Lights! Big screen! Action! There is nothing more relaxing than enjoying a good movie over the weekend. But to go to a movie theatre frequently can be a difficult proposition even for a die-hard movie buff—myself included. Therefore, the only choice for me was to designate a spare room as a TV room, connect my 42-inch LCD TV with a Sony DVD system and additional speakers for enhanced sound effects, and gather the family around the made-at-home, somewhat home entertainment kind of system to enjoy a blockbuster. But to really capture the full cinematic experience, you need the sound to match and my innovation sadly disappoints.
Recently, the South Korean tech major LG Electronics was kind enough to send across a test unit of their 3D sound home theatre system–HX906TX–for a product review. LG is the first in the industry to launch a 3D sound home theatre system. Quite frankly, I was overwhelmed by the unit’s minimal modern design. The R59,990-a-piece HX906TX boasts a stylish 3D cubic design with a glossy, elegant finish and it fits perfectly into any home environment and decor.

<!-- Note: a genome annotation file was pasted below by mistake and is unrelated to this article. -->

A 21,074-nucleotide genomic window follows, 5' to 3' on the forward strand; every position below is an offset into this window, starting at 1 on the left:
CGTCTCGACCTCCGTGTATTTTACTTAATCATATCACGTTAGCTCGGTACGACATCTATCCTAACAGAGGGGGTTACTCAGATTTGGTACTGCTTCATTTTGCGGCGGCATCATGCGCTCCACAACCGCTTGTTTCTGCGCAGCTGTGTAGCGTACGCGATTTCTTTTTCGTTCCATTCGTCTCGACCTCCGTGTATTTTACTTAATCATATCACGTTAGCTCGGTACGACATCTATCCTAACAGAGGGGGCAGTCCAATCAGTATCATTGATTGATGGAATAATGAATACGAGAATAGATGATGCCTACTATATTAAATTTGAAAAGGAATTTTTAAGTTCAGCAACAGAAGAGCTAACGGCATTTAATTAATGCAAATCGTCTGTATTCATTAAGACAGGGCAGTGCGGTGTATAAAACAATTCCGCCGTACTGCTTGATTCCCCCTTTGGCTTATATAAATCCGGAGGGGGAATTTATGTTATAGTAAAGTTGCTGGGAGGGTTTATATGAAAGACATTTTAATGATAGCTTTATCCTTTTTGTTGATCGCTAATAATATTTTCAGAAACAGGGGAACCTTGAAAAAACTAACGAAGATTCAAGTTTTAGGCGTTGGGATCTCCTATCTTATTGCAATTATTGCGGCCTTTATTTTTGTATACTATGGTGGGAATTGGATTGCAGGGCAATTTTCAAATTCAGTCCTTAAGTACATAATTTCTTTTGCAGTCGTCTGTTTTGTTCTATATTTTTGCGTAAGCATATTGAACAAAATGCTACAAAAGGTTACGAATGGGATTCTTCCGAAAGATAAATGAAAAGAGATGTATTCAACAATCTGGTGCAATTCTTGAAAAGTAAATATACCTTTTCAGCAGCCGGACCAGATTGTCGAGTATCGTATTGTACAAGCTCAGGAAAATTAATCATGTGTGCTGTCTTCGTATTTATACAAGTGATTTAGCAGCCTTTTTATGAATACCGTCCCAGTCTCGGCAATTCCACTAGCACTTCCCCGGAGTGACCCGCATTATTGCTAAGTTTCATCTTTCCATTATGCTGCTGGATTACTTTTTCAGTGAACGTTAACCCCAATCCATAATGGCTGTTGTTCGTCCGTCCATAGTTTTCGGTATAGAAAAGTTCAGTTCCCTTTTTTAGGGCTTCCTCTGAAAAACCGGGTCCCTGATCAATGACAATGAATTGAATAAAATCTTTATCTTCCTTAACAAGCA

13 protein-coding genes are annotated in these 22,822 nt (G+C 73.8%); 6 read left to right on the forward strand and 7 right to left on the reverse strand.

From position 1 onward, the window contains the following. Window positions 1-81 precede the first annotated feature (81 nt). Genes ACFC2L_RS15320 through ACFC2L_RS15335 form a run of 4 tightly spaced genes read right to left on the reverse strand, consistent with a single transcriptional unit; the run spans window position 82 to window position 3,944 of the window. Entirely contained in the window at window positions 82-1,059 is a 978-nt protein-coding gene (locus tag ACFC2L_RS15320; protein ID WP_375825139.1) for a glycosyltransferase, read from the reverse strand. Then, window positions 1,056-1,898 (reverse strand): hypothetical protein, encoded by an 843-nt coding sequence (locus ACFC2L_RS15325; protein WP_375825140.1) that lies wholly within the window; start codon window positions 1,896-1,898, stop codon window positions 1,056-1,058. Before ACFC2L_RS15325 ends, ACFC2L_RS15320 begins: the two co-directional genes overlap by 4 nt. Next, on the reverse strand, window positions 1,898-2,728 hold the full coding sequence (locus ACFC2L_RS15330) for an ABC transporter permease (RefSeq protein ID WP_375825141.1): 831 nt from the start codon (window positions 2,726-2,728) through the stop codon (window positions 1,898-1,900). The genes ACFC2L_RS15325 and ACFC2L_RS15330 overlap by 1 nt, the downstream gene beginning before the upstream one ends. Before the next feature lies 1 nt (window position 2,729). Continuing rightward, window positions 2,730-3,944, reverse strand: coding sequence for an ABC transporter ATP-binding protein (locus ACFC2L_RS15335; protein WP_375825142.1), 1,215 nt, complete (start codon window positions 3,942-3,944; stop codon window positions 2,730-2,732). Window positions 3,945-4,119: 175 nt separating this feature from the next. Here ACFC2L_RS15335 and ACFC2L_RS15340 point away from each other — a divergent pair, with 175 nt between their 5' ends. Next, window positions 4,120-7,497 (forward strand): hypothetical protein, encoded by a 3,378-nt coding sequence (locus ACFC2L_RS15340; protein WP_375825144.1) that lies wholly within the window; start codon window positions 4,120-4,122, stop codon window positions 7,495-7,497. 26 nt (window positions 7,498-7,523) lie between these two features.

The HX906TX’s key feature is its 9.1 speaker system, which adds four upright 3D speakers to the top of its four, 5.1 channel Tallboy Speakers. Including the subwoofer, the HX906TX boasts a total of 10 speakers, whose optimised, multi-directional sound is the closest thing yet to the acoustics of a concert hall or movie theatre.
At my end, installation was a seamless affair. Once connected to the LCD TV, I waited for the action to begin. I played some of my all-time favourites—Gladiator, The Godfather, A Beautiful Mind, Cast Away—and the system directed the sound in such a way that it creates a “Sound Shower” effect, rich with crisp, detailed and mesmerising acoustic envelope. The system supports a wide range of media formats, including Blu-ray discs, DVD files, MKV and DivX HD.
Perched on top of the Tallboy Speaker units, the HX906TX’s upright 3D speakers further enrich the audio by pumping sound upward. This serves to fill up the vertical sounds channels, while the reflected sound to ceiling maximises space sense